By Gabriela Flores
Besides hailing from diverse ethnic and racial backgrounds, Brooklyn College students also come from different documentation statuses. For those living undocumented, or not having legal residency in the United States, their pursuit of higher education and opportunities are supported by the UndocuAllies of the Immigrant Student Success Office. Through their long-standing committee, professors and staff members from all scopes of the college work together to better support undocumented students.
“It’s great being because there’s an understanding among the UndocuAlly people that we’re all here to serve and how can we understand each other to help them,” Elise Goldberg, Academic Program Specialist for BC’s Children and Youth Studies, told The Vanguard.
Before there was ISSO, a space for immigrant and first-generation students on campus, there were the UndocuAllies. Carolina Bank Muñoz, a professor of sociology at BC, has been a long-time advocate for immigrant students on campus and the immigrant community overall. Together with other faculty and staff including Jesús Pérez, ISSO’s director, she became one of the several mentors who aided undocumented students over the years. Since becoming a faculty advisor to a group of undocumented students, Bank Muñoz saw the waves in their advocacy for a resource center and access to the state’s Tuition Assistance Program.
The demands and voices of undocumented students, however, were catalyzed in 2016 with the election of former President Donald Trump. After a town hall, where students vocalized their fears of xenophobic attacks and deportation, Bank Muñoz, Pérez, and others worked to expand the UndocuAllies initiative.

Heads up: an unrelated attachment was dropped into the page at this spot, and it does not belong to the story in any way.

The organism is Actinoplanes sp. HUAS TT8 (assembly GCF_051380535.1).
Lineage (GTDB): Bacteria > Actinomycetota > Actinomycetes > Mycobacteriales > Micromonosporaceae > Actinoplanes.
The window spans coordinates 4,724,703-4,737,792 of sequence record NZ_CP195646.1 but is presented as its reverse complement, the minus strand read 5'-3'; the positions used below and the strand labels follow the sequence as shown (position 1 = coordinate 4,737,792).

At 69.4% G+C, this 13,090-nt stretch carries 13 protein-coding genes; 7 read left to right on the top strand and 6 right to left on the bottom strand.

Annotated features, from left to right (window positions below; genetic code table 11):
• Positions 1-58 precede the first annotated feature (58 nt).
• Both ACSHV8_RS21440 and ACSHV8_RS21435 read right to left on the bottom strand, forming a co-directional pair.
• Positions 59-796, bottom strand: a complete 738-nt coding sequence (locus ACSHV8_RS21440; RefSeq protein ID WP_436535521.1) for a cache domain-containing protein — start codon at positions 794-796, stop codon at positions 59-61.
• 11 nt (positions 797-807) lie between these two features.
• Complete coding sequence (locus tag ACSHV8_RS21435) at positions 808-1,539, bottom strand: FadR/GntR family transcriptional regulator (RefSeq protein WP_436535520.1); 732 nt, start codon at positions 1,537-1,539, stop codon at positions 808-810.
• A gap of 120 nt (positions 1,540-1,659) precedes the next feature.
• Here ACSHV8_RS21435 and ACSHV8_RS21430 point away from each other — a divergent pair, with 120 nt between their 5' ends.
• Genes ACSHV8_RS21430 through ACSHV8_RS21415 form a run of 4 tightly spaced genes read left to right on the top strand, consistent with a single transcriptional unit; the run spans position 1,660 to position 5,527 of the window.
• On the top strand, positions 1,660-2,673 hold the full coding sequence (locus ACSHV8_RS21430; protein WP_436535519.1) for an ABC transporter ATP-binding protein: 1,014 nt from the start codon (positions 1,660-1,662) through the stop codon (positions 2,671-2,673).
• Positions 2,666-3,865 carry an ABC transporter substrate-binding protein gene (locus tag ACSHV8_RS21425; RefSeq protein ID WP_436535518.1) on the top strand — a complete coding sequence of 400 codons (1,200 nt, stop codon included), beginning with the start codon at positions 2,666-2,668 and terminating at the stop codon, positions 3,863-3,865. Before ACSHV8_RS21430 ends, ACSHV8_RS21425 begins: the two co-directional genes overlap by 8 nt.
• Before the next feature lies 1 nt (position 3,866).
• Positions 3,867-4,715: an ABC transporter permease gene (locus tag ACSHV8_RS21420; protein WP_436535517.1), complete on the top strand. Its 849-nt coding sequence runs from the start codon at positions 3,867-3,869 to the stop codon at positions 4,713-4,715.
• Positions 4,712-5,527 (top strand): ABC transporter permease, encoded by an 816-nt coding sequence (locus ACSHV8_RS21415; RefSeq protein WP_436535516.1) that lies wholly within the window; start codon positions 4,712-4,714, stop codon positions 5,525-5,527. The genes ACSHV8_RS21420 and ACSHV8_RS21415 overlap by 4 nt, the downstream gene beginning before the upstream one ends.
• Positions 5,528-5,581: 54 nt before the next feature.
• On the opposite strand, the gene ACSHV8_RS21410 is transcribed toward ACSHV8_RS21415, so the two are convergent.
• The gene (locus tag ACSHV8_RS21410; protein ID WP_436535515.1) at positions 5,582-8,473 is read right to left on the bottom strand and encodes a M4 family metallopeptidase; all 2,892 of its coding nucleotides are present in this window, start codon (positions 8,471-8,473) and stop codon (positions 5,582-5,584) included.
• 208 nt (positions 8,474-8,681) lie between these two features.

“That was like the next moment where we were like, ‘Wow, we really need to do something, to make sure our students feel like they have a safe space on campus,’” Bank Muñoz told The Vanguard. “And to make sure that the faculty and the staff on campus are aware of how to work with immigrant students.”
Over the years, in pushing for the creation of ISSO, the group found that BC’s immigrant students “come from everywhere in the world,” according to Bank Muñoz. Once the college was able to receive a donation from BC alum Irwin Federman and his wife Concepcion in 2019, BC’s ISSO launched and became one of two immigrant resource offices across CUNY’s 25 campuses.
Shortly after ISSO opened in Roosevelt 117, COVID-19 hit. In transitioning their mentoring and services online, the UndocuAllies looked for their students, some of who would disappear without a trace.
“It’s scary when that happens because they may have just decided, ‘Okay, that’s it,’” said Goldberg, noting that those students may have un-enrolled. “And they’re doing fine, but you don’t know. You don’t hear from them.”
Despite the challenges that came with remote learning and a global pandemic that impacted undocumented students significantly, the UndocuAllies are looking to continue their work at ISSO for the long run. In their latest collaborative effort, they managed to secure a full-time program coordinator.
“I’m so excited to be teaching in person, and it’s been so nice to be meeting students in ISSO,” said Bank Muñoz.